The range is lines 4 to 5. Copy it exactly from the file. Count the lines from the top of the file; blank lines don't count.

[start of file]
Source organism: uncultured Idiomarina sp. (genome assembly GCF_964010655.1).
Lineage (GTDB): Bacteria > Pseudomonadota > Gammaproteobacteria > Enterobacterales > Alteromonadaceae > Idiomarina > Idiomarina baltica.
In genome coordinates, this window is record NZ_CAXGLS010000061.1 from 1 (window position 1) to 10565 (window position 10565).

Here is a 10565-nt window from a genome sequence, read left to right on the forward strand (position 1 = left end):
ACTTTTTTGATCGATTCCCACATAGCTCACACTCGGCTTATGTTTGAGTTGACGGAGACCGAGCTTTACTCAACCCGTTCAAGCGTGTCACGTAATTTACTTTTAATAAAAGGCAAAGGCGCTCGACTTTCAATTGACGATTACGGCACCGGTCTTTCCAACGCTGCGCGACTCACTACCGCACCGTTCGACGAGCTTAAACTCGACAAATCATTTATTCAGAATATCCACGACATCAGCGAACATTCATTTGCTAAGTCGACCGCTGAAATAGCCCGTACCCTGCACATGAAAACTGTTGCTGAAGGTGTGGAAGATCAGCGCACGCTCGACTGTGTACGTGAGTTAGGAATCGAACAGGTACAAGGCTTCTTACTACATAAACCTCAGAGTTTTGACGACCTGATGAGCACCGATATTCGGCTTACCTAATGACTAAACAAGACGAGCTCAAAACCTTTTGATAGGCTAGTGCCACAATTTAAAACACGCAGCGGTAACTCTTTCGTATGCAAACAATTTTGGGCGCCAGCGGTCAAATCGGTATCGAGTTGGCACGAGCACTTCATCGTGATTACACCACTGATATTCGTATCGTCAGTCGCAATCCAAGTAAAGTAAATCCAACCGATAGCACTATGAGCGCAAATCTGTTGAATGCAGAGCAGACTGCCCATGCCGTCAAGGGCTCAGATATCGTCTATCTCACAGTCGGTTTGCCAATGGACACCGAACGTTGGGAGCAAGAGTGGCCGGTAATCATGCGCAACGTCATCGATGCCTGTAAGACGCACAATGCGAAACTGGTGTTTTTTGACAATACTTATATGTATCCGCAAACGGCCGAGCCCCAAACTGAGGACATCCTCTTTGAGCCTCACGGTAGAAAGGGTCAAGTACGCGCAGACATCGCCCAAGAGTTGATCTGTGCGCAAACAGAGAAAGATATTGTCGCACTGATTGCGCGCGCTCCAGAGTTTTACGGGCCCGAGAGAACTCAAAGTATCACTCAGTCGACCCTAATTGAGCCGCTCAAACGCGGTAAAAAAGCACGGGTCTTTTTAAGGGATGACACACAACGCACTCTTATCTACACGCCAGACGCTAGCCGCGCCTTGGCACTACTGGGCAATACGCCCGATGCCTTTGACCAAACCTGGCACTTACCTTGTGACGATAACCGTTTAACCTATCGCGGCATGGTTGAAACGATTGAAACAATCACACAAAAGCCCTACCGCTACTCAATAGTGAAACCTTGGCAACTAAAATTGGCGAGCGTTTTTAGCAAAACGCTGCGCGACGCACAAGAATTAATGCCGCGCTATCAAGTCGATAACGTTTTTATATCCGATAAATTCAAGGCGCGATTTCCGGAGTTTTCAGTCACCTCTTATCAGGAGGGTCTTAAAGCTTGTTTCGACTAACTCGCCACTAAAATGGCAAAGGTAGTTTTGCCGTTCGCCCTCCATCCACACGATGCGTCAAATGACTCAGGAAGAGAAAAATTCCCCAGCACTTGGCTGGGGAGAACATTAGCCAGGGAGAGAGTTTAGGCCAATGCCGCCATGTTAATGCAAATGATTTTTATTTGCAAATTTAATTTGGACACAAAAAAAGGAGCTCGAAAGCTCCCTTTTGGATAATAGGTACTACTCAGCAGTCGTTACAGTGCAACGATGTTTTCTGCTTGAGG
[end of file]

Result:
Here is a 10565-nt window from a genome sequence, read left to right on the forward strand (position 1 = left end):
ACTTTTTTGATCGATTCCCACATAGCTCACACTCGGCTTATGTTTGAGTTGACGGAGACCGAGCTTTACTCAACCCGTTCAAGCGTGTCACGTAATTTACTTTTAATAAAAGGCAAAGGCGCTCGACTTTCAATTGACGATTACGGCACCGGTCTTTCCAACGCTGCGCGACTCACTACCGCACCGTTCGACGAGCTTAAACTCGACAAATCATTTATTCAGAATATCCACGACATCAGCGAACATTCATTTGCTAAGTCGACCGCTGAAATAGCCCGTACCCTGCACATGAAAACTGTTGCTGAAGGTGTGGAAGATCAGCGCACGCTCGACTGTGTACGTGAGTTAGGAATCGAACAGGTACAAGGCTTCTTACTACATAAACCTCAGAGTTTTGACGACCTGATGAGCACCGATATTCGGCTTACCTAATGACTAAACAAGACGAGCTCAAAACCTTTTGATAGGCTAGTGCCACAATTTAAAACACGCAGCGGTAACTCTTTCGTATGCAAACAATTTTGGGCGCCAGCGGTCAAATCGGTATCGAGTTGGCACGAGCACTTCATCGTGATTACACCACTGATATTCGTATCGTCAGTCGCAATCCAAGTAAAGTAAATCCAACCGATAGCACTATGAGCGCAAATCTGTTGAATGCAGAGCAGACTGCCCATGCCGTCAAGGGCTCAGATATCGTCTATCTCACAGTCGGTTTGCCAATGGACACCGAACGTTGGGAGCAAGAGTGGCCGGTAATCATGCGCAACGTCATCGATGCCTGTAAGACGCACAATGCGAAACTGGTGTTTTTTGACAATACTTATATGTATCCGCAAACGGCCGAGCCCCAAACTGAGGACATCCTCTTTGAGCCTCACGGTAGAAAGGGTCAAGTACGCGCAGACATCGCCCAAGAGTTGATCTGTGCGCAAACAGAGAAAGATATTGTCGCACTGATTGCGCGCGCTCCAGAGTTTTACGGGCCCGAGAGAACTCAAAGTATCACTCAGTCGACCCTAATTGAGCCGCTCAAACGCGGTAAAAAAGCACGGGTCTTTTTAAGGGATGACACACAACGCACTCTTATCTACACGCCAGACGCTAGCCGCGCCTTGGCACTACTGGGCAATACGCCCGATGCCTTTGACCAAACCTGGCACTTACCTTGTGACGATAACCGTTTAACCTATCGCGGCATGGTTGAAACGATTGAAACAATCACACAAAAGCCCTACCGCTACTCAATAGTGAAACCTTGGCAACTAAAATTGGCGAGCGTTTTTAGCAAAACGCTGCGCGACGCACAAGAATTAATGCCGCGCTATCAAGTCGATAACGTTTTTATATCCGATAAATTCAAGGCGCGATTTCCGGAGTTTTCAGTCACCTCTTATCAGGAGGGTCTTAAAGCTTGTTTCGACTAACTCGCCACTAAAATGGCAAAGGTAGTTTTGCCGTTCGCCCTCCATCCACACGATGCGTCAAATGACTCAGGAAGAGAAAAATTCCCCAGCACTTGGCTGGGGAGAACATTAGCCAGGGAGAGAGTTTAGGCCAATGCCGCCATGTTAATGCAAATGATTTTTATTTGCAAATTTAATTTGGACACAAAAAAAGGAGCTCGAAAGCTCCCTTTTGGATAATAGGTACTACTCAGCAGTCGTTACAGTGCAACGATGTTTTCTGCTTGAGG